The need for space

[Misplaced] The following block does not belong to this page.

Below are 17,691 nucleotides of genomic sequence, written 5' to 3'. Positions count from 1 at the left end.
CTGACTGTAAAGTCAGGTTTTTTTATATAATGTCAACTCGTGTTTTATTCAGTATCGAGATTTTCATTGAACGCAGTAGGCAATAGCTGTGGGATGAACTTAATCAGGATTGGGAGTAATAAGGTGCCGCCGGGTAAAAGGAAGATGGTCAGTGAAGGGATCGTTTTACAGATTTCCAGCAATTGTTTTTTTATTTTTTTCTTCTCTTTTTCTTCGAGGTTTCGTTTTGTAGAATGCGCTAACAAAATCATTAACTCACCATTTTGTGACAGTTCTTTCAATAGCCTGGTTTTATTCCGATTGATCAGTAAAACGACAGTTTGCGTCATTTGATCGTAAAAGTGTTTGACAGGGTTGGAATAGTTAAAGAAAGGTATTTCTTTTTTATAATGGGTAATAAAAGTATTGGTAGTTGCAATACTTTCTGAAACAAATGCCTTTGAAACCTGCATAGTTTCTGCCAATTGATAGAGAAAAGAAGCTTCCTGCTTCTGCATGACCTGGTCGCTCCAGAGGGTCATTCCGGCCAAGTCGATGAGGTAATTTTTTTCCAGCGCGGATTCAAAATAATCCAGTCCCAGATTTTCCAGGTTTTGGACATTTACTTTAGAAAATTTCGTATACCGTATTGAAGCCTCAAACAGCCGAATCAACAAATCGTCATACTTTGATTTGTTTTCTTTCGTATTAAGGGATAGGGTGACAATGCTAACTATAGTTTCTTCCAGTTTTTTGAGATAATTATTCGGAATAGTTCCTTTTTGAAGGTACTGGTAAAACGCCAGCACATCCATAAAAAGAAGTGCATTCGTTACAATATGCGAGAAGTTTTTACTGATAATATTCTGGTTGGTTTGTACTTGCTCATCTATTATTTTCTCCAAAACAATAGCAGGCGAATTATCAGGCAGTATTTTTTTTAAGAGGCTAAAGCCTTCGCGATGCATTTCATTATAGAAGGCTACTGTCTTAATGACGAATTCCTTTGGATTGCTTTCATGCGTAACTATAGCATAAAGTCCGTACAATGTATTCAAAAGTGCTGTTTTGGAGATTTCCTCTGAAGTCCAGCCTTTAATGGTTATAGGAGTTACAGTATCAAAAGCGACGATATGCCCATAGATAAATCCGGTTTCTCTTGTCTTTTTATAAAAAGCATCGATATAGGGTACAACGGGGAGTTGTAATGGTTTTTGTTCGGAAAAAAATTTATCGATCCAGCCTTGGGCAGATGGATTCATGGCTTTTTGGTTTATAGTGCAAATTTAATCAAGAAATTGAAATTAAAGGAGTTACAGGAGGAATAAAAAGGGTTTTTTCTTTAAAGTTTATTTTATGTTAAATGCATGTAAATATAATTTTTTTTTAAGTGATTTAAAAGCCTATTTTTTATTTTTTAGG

I am writing this from the School of Ancient Wisdom where I have come with the Parikrma leadership team for a strategy meeting to plan out the new academic year and to just breathe a little oxygen. In the hectic pace that each one of us get immersed in when the schools begin, with emergencies happening nearly everyday in our students’ homes, sometimes we forget to take – deep breaths. It is when you come to places like this where there is so much of green space, where there is a sense of calm, that you begin to realize how important space and design is for learning. The students of Parikrma come from 100 sq.ft. cramped spaces they call homes for at least five people, sometimes with a plastic cover for a roof and many a times with no doors. Keeping that in mind we have tried to create colourful schools for our children. A school that they feel proud of and a space that is clean, calm and happy – everything that their homes are not. And yet because we provide everything free and our only way of survival is the through the generosity of benefactors, we have had to make do with whatever space we get. Our school in Koramangla was a bakery when we first rented it. When we moved in for the first time, we had to spend weeks trying to get rid of the rodents that had made the building their home. It has great space constraints and has no playgrounds that all schools must have. Our children have to walk with the PE teachers to a neighbouring ground for their PE lessons. We don’t have an art room and use the terrace for it. And with the growing classrooms even this terrace is being eaten away. We had to compensate for such deficiencies with a fantastic mural that the children have done on the façade of the building. The classrooms are colourful and bright with evidence of a lot of activities. And yet every day I wish I could have given our students a little more space. I think the psychological space is impacted by the physical space. Because our children come from cramped homes they need space in the school to run around freely and release their pent up energy. Our teachers need to be extra patient and understand children’s background when the noise level in our classrooms goes up by a few decibels. Sometimes, the actual learning begins after many minutes because our children take some time to quieten down. We have to use many techniques to get them to calm down and start working. If we had a large classroom or a long corridor our children would surely be more focused and get started quickly. And it would be a dream come true to have even a small playground. The lack of all this does stress out our teachers – and of course, the compassion and skills you require to teach first generation learners is never taught in a BEd course. So, I had to bring out my Head teachers out to a faraway place just to breathe some oxygen and go back rejuvenated. It is our dream that one day we will not have to hire a modest resort but have a retreat of our own where we can go to recharge our batteries. And it would be great if we could have a place where we can take our students to calm down and think quietly and find expression for all their creativity. Till then, we continue to do the best we can. We are really happy that we have at least what we have.
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